This was another evening where it was hard not to despair. I had to remind myself it was better than spending the night at sea. To raise morale, I treated myself to the freeze-dried sweet and sour shrimp (very tasty, and I’ve saved some for lunch tomorrow) and I’ve lit the candle lantern. Of course I have my headlamp as “task lighting” but the soft orange glow of the lantern is very cheering.
Mysteriously, I have not been able to receive the weather channels on my VHF radio today. When it first happened in the morning, I attributed this to being in a “radio shadow” in Newcombe Harbour, but the problem persists tonight. Oh well, I’m going to try to lose myself in the book Galileo’s Daughter and have a better day tomorrow.
August 19, 2001
It did rain last night and this morning – considerably. I slept fitfully if at all. In the middle of the night, I tossed the contents of my pee bottle over the bank of my little perch and was startled to hear them splash into water. I had thought I was being overly cautious moving all my impedimenta either up onto the bank or into my tethered kayak, but not so: what had been my kitchen for supper was now beneath several inches of water.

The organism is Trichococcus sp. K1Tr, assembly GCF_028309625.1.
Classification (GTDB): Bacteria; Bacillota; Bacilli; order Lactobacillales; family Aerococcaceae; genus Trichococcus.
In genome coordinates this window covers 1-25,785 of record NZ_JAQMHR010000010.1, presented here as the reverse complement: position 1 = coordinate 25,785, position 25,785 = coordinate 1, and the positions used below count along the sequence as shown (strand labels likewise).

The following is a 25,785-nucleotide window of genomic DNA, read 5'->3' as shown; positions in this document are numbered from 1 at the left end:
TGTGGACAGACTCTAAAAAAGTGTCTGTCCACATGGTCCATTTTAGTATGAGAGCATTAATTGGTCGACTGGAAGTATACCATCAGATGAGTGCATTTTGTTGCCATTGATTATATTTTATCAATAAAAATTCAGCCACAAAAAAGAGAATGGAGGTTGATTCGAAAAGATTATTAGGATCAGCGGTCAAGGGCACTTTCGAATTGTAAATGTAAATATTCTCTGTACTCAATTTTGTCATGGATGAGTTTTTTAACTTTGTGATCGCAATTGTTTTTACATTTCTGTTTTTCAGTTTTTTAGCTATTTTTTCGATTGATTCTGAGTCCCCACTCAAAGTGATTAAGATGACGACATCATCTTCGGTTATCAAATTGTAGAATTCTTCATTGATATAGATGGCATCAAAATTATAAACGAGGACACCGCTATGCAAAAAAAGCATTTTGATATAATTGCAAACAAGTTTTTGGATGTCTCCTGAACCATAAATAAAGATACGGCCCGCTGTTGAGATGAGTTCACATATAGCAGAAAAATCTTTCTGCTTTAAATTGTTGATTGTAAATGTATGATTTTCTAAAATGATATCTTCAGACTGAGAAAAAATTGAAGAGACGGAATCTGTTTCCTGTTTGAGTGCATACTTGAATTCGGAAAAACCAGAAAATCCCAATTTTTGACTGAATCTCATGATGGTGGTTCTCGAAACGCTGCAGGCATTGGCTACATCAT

Having woken to a gray and rainy day, I briefly debated staying over, but another sleepless night, with my clothing and sleeping bag getting relentlessly damper and damper did not seem wise. Instead, I converted my bedroom tarp to a kitchen and had a hearty breakfast of real fried potatoes and freeze-dried cheddar scrambled eggs. This took time, but it mattered not, since the beach was unlaunchable until 13:00hrs.
Once underway, I ran down the east side of Sine and Cosine Islands and around the west side of Azimuth. Here, a porpoise changed course to come and check me out. It was very cheering to see a fellow warm-blooded creature, even one wearing a permanent wetsuit. As I got to the south end of Azimuth, I spotted what I briefly took to be another sea kayaker on the water – but the lack of visual references had distorted my sense of scale – on closer approach, it proved to be a seagull hitching a lift on a driftwood log. Not far off, I spotted a seal napping in a nest of bull kelp fronds.